Early in the second quarter of the No. 22 Miami Hurricanes’ 77-0 rout of Savannah State on Saturday night, wide receiver Jeff Thomas looked to have made an early highlight. He hauled in a contested Malik Rosier pass down the right sideline over a Savannah State defender and seemingly got a foot inbounds before falling out of bounds.
The referees thought otherwise, ruling it incomplete.
“I thought it was a catch,” UM coach Mark Richt said.
No worries. Thomas replaced one spectacular play with another.
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Now facing third-and-6, Rosier found Thomas in stride on a crossing route almost 30 yards downfield on a play-action pass from the shotgun. The speedy sophomore ran past a pair of Savannah State defenders as he turned up the left sideline and reached the ball just past the pylon as he was being tackled from behind for a 67-yard touchdown.
“Maybe it was poetic justice,” Richt said.
Whatever you call it, the play gave Thomas another opportunity to showcase just how good he can be when he has open field in front of him.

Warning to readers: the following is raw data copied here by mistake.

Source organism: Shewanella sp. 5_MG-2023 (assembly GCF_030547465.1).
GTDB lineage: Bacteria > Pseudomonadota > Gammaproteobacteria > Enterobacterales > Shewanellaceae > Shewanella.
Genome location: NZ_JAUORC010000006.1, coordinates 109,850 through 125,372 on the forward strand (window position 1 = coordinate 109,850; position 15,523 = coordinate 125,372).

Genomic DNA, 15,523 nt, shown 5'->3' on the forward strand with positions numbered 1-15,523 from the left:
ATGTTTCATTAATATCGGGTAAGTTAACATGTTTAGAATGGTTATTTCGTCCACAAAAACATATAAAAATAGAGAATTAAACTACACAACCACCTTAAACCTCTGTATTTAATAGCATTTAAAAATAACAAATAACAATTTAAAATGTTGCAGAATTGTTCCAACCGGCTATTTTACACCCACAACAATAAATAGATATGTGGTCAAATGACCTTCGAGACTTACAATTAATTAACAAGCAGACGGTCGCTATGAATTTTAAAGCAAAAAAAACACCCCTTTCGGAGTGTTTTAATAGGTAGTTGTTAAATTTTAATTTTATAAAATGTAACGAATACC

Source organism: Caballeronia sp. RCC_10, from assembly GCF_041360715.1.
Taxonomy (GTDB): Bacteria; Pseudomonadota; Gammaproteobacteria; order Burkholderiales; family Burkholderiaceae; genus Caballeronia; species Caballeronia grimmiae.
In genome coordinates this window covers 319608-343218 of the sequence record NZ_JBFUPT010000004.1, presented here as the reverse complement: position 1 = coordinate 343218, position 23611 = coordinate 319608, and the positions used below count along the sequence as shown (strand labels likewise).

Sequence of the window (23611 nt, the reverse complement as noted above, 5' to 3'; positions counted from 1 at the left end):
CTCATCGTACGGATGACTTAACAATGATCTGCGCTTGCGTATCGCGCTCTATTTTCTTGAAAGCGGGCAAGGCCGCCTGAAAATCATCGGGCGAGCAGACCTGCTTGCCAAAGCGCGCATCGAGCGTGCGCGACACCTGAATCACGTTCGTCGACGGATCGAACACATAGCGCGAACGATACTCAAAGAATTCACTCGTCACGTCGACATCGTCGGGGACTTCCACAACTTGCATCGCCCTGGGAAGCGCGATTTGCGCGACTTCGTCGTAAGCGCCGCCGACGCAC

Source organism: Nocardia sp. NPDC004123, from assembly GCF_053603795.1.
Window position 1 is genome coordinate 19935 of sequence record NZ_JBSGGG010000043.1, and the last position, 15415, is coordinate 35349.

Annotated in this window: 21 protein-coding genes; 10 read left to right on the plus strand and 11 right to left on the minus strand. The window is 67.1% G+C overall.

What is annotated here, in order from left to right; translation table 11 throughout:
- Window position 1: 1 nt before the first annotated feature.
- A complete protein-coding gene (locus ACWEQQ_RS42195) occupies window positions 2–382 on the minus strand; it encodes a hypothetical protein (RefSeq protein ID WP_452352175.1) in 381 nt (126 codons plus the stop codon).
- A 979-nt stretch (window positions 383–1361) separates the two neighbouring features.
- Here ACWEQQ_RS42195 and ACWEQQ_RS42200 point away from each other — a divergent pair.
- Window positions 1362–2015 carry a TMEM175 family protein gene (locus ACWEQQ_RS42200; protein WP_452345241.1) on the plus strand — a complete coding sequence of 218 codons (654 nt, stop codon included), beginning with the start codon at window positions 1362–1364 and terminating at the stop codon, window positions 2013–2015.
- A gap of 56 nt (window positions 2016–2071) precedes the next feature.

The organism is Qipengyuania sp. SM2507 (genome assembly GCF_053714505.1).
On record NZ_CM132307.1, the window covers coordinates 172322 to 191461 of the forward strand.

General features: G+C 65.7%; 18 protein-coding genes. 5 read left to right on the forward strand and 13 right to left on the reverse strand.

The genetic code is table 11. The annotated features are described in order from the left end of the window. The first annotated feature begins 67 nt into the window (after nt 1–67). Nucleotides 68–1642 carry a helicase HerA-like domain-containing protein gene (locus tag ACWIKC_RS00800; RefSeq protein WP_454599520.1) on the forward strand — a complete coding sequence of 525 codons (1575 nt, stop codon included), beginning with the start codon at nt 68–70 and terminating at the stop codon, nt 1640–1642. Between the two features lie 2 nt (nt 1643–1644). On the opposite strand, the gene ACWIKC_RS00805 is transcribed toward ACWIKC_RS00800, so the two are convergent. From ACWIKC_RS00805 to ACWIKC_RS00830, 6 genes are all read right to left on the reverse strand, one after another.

Fans received a glimpse of that during his freshman season, when he caught 17 passes for 374 yards and a pair of touchdowns.
But two weeks into 2018, Thomas has put his talents on full display.
Through two games, Thomas has 199 receiving yards on six catches after the long touchdown against Savannah State and a five-catch 132-yard outing in UM’s season-opening loss to LSU that included second-half receptions of 32, 50 and 22 yards. And while it’s a small sample size, Thomas’ 33.2 yards per catch ranks second in the country behind Ohio State’s Terry McLaurin (five catches, 172 yards, 34.4 yards per catch).
In addition to the 67-yard touchdown catch on Saturday, Thomas also fielded two punts in the second half that went for returns of 48 and 42 yards. Both allowed the UM offense to start the ensuing drive in Savannah State territory.
“I’m just trying to help out my team in the best way I can so that we can gets these W’s and not have to face the adversity that we had last week,” Thomas said. “It was a good start for me.”
“He’s a dynamic guy,” Richt said. “Super fast, great leaping ability. He times his jumps well. He can catch with one hand. He can catch with two hands. He really did a good job.”